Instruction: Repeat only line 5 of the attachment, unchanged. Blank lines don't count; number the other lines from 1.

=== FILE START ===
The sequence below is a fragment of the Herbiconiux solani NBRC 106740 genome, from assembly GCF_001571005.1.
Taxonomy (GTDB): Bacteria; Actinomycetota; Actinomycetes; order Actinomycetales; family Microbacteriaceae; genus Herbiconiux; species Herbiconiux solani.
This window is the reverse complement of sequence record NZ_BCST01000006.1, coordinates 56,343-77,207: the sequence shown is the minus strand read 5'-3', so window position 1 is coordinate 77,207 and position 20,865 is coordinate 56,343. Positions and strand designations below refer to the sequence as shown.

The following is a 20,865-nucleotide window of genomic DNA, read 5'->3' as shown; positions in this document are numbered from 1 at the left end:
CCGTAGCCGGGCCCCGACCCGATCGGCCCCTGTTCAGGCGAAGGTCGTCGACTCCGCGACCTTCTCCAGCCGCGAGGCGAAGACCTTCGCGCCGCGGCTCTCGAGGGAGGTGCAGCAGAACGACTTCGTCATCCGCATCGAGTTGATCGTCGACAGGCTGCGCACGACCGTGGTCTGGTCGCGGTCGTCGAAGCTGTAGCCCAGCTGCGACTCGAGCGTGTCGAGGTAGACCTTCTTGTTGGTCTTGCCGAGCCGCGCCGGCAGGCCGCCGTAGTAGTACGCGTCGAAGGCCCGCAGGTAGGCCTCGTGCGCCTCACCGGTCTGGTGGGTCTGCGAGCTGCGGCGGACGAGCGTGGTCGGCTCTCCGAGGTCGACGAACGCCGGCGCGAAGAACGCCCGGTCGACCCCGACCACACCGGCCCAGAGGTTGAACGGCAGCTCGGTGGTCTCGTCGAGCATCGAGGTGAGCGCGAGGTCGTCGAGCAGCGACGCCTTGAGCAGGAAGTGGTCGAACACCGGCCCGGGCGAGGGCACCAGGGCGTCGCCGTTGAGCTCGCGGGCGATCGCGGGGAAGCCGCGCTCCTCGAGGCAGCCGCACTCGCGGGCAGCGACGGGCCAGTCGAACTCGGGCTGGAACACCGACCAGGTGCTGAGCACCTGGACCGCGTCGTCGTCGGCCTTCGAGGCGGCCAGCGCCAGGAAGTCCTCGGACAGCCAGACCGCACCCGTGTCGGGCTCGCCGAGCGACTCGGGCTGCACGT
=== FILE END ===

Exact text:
CCGTAGCCGGGCCCCGACCCGATCGGCCCCTGTTCAGGCGAAGGTCGTCGACTCCGCGACCTTCTCCAGCCGCGAGGCGAAGACCTTCGCGCCGCGGCTCTCGAGGGAGGTGCAGCAGAACGACTTCGTCATCCGCATCGAGTTGATCGTCGACAGGCTGCGCACGACCGTGGTCTGGTCGCGGTCGTCGAAGCTGTAGCCCAGCTGCGACTCGAGCGTGTCGAGGTAGACCTTCTTGTTGGTCTTGCCGAGCCGCGCCGGCAGGCCGCCGTAGTAGTACGCGTCGAAGGCCCGCAGGTAGGCCTCGTGCGCCTCACCGGTCTGGTGGGTCTGCGAGCTGCGGCGGACGAGCGTGGTCGGCTCTCCGAGGTCGACGAACGCCGGCGCGAAGAACGCCCGGTCGACCCCGACCACACCGGCCCAGAGGTTGAACGGCAGCTCGGTGGTCTCGTCGAGCATCGAGGTGAGCGCGAGGTCGTCGAGCAGCGACGCCTTGAGCAGGAAGTGGTCGAACACCGGCCCGGGCGAGGGCACCAGGGCGTCGCCGTTGAGCTCGCGGGCGATCGCGGGGAAGCCGCGCTCCTCGAGGCAGCCGCACTCGCGGGCAGCGACGGGCCAGTCGAACTCGGGCTGGAACACCGACCAGGTGCTGAGCACCTGGACCGCGTCGTCGTCGGCCTTCGAGGCGGCCAGCGCCAGGAAGTCCTCGGACAGCCAGACCGCACCCGTGTCGGGCTCGCCGAGCGACTCGGGCTGCACGT